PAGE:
TiVo Stream will let users stream at home, carry shows in pocket

You watch TV on your terms, and sometimes you don’t even watch it on an actual TV at all.

And that’s perfectly fine with TiVo.

The company behind the digital video recording device is preparing to launch a gadget this summer that will further enable that behavior by letting users hook up their iPad and iPhone to their main TiVo device to stream and download content.

That means you’ll be able to watch shows recorded or in the process of being recorded from your iOS device anywhere in your home as well as be able to download certain shows you record to take with you anywhere.

The Times reported this development Wednesday, but since then we’ve spoken with a TiVo vice president who let us in on more information.

TiVo Stream hooks up to your main TiVo box through your home Wi-Fi network. It can support up to three iOS devices, and a fourth if you have two TiVo boxes, said Jim Denney, vice president and general manager of product marketing.


Through that connection, users can access any of their recorded content and stream it anywhere in their home.

If they want to watch their shows outside the home, users can download content to their current TiVo iOS app -- which will need updating before doing this -- and save it natively, which takes about one fourth the duration of a show (so an hourlong show wil take about 15 minutes to download).

“The key is giving the consumer the freedom to watch whatever they want, wherever they want,” he said. “We think it’s a natural evolution of the entire ecosystem, bringing content wherever it wants to go.”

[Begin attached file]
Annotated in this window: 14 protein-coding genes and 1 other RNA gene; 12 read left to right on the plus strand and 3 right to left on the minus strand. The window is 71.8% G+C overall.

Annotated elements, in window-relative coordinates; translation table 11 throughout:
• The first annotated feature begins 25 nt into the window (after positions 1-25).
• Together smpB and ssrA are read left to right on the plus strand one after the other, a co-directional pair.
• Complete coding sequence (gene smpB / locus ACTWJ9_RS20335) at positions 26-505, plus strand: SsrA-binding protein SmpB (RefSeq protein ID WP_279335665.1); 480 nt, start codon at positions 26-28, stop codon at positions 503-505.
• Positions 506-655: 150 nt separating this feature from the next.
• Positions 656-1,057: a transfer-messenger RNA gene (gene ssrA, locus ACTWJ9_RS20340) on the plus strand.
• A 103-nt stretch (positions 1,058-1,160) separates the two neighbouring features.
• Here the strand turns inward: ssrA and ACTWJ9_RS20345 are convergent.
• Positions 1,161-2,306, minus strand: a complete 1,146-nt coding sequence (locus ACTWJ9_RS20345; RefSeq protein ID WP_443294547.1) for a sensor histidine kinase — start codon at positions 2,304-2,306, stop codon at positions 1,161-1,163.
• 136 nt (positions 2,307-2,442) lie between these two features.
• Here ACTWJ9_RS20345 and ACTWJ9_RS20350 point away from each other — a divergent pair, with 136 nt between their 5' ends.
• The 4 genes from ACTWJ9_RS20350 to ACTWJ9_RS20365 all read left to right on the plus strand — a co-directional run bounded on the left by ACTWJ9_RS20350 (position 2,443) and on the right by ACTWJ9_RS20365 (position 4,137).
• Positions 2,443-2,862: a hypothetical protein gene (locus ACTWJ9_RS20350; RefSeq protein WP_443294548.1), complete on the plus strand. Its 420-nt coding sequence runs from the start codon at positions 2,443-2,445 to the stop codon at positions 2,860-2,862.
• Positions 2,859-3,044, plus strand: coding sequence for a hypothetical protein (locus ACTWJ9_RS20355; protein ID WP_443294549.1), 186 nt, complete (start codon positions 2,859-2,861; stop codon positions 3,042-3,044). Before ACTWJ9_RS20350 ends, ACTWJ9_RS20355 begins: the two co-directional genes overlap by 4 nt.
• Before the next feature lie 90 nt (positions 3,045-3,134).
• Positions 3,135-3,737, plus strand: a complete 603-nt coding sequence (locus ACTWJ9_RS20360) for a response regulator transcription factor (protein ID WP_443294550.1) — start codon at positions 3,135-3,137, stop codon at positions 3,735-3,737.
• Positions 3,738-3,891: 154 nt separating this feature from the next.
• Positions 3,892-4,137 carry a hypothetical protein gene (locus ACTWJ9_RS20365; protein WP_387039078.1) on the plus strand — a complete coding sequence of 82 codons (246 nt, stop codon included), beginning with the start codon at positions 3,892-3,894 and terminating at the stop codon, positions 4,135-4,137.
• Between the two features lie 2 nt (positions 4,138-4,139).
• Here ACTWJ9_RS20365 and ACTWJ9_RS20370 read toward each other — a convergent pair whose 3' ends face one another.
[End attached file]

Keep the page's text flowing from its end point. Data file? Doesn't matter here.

Of course, like most technology involving media content, there are some limitations.

You’ll be able to stream some premium content, but you won’t be able to download it. Denney used HBO programming as an example of these kinds of shows that won’t be moving around outside the home.

But other shows, including all content from broadcast networks, will be free to roam around in your pocket.

Denney said TiVo was working out the certification issues and making sure all of its partners were comfortable with TiVo Stream.

TiVo is “very conscious of content protection from an industry standpoint,” he said. “We’re very conscious of protecting content from piracy.”

Currently, only iOS devices are planned for TiVo Stream, but Denney said once the iPhone and iPad get going, TiVo will also look at Android.

But one thing Denney could not answer is how much TiVo Stream will cost consumers.

Pricing will be set by TiVo’s cable partners as it gets closer to launch. And it will also be up to the cable partners to decide whether they want to even distribute the TiVo Stream. What TiVo will do is decide TiVo Stream’s pricing from its retail partners once it lands with them.

However, TiVo Stream is not the only product out there that can do some of these things.

Time Warner Cable has an app for iOS and Android phones and tablets that allows its cutstomers to also watch live TV from within their homes.

DirectTV’s Everywhere app lets its customers watch video-on-demand wherever they are through Android phones or the iPad.

AT&T’s U-Verse Mobile app works with Android, iOS, Blackberry and Windows Phone and lets you watch shows over Wi-Fi from a selection of video-on-demand content.

The apps mentioned above are all free with customers’ subscriptions, but there’s also the Slingbox, which lets you watch TV from your phone or tablet wherever you are. But to use, you need to buy a Slingbox, which costs at least $179.99, and then you have to pay another $29.99 for your device’s app.

So for now, without knowing pricing, it’s hard to determine how good a deal TiVo Stream will be, but if you’re a TiVo customer as well as an iPhone or iPad owner, you have good reason to be excited.


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